Low temperature processes may be achieved by employing atomic species in lieu of molecular species with partially broken bonds in the gas phase. J. Sumakeris et al., in Thin Solid Films, vol. 225, page 244-249 (1993), described an atomic layer epitaxial process of Gallium Nitride on Silicon Carbide with the use of hot filament to decompose Ammonia in order to obtain lower process temperatures in the range of 250-350° C. range. Fujiwara et al in Journal of Applied Physics vol. 74, p. 5510, November 1993, published the results of synthesis of ZnSxSe1-x by employing atomic hydrogen generated by RF plasma and a metallic mesh ion filter. Both deposition processes confirmed the requirement to remove the alkyl ligand from the metal atom prior to the adsorption of the second precursor. S. M. Bedair (Journal of Vacuum Science and Technology B 12(1), p. 179, 1994) described an Atomic Layer Deposition process of silicon using dichlorosilane (SiH2Cl2) with atomic hydrogen generated by a hot-filament method in which the deposition temperature is dropped from 900° C. to 650° C. and in which the surface is terminated with hydrogen at the end of the pulse sequence.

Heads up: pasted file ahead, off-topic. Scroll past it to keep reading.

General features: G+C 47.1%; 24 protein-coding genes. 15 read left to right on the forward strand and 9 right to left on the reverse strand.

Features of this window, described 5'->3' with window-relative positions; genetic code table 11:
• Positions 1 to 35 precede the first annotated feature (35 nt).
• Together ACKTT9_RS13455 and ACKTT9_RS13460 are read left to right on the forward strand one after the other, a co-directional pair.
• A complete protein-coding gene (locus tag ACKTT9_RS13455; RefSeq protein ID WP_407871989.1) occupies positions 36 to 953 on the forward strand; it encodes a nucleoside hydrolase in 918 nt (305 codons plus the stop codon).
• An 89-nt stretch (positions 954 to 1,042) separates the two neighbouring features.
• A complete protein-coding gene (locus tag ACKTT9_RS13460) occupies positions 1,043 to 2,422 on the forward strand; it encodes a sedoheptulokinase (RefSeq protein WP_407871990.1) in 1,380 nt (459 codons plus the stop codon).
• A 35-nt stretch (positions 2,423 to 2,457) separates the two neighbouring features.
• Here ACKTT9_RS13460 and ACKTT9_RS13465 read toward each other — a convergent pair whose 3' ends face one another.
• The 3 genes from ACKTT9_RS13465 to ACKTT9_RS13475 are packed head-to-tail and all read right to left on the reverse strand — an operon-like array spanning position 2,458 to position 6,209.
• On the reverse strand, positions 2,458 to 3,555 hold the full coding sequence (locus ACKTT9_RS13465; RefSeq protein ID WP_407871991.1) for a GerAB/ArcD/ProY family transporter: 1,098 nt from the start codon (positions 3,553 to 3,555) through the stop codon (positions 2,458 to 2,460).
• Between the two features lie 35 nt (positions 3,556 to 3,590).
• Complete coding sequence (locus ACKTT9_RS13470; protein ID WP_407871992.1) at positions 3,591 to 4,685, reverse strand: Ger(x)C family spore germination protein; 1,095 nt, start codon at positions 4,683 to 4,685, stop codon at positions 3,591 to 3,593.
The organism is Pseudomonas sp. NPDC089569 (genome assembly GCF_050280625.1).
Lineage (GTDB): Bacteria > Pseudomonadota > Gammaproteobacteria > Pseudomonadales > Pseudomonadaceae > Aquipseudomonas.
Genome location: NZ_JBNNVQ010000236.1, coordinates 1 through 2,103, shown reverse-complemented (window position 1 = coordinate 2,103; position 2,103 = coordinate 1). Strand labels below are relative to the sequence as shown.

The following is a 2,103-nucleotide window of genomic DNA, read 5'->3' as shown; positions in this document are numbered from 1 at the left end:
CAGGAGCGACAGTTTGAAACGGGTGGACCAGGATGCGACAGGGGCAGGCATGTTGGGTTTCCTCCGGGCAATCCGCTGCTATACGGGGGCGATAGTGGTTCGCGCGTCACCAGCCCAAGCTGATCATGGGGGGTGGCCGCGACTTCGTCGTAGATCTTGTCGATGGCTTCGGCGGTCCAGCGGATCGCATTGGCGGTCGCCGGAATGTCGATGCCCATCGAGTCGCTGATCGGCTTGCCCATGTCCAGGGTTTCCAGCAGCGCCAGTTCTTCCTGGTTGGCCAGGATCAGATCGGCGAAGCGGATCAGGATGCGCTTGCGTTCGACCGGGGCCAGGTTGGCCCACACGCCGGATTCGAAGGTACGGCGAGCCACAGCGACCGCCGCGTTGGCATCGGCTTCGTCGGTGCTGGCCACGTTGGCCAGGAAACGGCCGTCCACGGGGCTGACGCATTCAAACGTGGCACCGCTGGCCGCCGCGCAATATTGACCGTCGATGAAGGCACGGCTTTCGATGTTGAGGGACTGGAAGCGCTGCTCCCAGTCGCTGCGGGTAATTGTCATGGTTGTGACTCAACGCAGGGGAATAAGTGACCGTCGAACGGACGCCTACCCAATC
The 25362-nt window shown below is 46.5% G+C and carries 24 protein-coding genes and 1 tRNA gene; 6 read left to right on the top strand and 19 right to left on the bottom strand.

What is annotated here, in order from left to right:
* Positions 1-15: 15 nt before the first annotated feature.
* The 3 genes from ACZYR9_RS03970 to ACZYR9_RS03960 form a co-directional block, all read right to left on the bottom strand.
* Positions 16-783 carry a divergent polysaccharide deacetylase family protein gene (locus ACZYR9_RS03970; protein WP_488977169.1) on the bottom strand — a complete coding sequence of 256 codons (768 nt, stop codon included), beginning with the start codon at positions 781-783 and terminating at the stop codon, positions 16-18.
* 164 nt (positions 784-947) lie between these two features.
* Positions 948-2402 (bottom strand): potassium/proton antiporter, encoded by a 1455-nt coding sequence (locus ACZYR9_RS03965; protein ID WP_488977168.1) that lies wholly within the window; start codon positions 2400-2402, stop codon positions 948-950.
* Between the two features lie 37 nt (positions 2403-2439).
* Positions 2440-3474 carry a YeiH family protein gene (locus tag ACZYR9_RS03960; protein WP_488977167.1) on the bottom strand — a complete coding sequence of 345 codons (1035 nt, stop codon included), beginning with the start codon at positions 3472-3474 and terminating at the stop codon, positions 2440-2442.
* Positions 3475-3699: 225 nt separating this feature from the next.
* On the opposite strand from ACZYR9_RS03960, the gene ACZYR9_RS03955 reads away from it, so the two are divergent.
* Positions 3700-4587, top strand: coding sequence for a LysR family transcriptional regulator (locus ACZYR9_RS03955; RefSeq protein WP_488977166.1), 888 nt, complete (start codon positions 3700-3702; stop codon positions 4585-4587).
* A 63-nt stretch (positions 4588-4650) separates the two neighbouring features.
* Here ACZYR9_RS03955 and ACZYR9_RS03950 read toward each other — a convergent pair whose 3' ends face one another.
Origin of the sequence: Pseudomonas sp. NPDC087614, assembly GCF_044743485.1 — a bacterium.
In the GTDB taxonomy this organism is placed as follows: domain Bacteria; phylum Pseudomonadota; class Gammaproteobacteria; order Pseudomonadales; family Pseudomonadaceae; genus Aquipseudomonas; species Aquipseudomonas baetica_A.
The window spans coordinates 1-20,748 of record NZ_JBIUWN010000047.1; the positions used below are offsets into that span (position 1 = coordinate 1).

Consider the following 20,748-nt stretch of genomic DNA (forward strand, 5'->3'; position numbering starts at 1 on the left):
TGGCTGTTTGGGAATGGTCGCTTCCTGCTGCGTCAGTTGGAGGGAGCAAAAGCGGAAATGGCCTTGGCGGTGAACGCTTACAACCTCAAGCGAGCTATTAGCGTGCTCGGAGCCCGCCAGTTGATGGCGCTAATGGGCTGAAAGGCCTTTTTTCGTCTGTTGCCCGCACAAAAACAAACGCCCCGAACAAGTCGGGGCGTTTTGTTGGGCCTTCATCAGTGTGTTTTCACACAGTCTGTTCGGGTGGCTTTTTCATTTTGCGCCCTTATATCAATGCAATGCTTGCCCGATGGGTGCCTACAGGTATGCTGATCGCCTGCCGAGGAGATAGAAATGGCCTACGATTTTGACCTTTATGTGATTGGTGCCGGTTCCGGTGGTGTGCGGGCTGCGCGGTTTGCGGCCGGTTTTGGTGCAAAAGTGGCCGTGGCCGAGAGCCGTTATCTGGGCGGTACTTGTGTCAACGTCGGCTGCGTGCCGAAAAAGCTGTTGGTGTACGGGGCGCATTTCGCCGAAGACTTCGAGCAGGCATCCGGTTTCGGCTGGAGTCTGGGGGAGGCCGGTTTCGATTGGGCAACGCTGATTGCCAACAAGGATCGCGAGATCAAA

In order to lower the process temperature and also to accelerate the overall process, Radical Assisted ALD and Plasma Assisted ALD processes were introduced. Markunas et al. (U.S. Pat. No. 5,180,435) described an apparatus and method for a remote plasma enhanced chemical vapor deposition process for growing epitaxial films. In U.S. Pat. No. 5,637,146 granted to Chyi a method and apparatus is described for the growth of nitride-based semiconductors. Aucoin et al (U.S. Pat. No. 5,443,647) described an apparatus and method for plasma chemical vapor deposition. Sneh (U.S. Pat. No. 6,200,893) described the apparatus and process sequence to achieve a variety of radical-assisted chemistries to deposit thin films of metals, oxides and nitrides. Sherman in U.S. Pat. No. 5,916,365 and U.S. Pat. No. 6,342,277 has described an apparatus and method for sequential chemical vapor deposition employing radicals of gases such as hydrogen and oxygen over substrates in a longitudinal path and in free flow regime on a stationary substrate. In the inventions described above that pertain to Radical Assisted ALD processes, the inventors have taken significant effort to eliminate charged species (ions and energetic electrons) from the plasma activated feed gas either singly or by combining several methods e.g., long gas path length, large chamber volume, grounded or biased wire mesh, increase in chamber pressure, etc.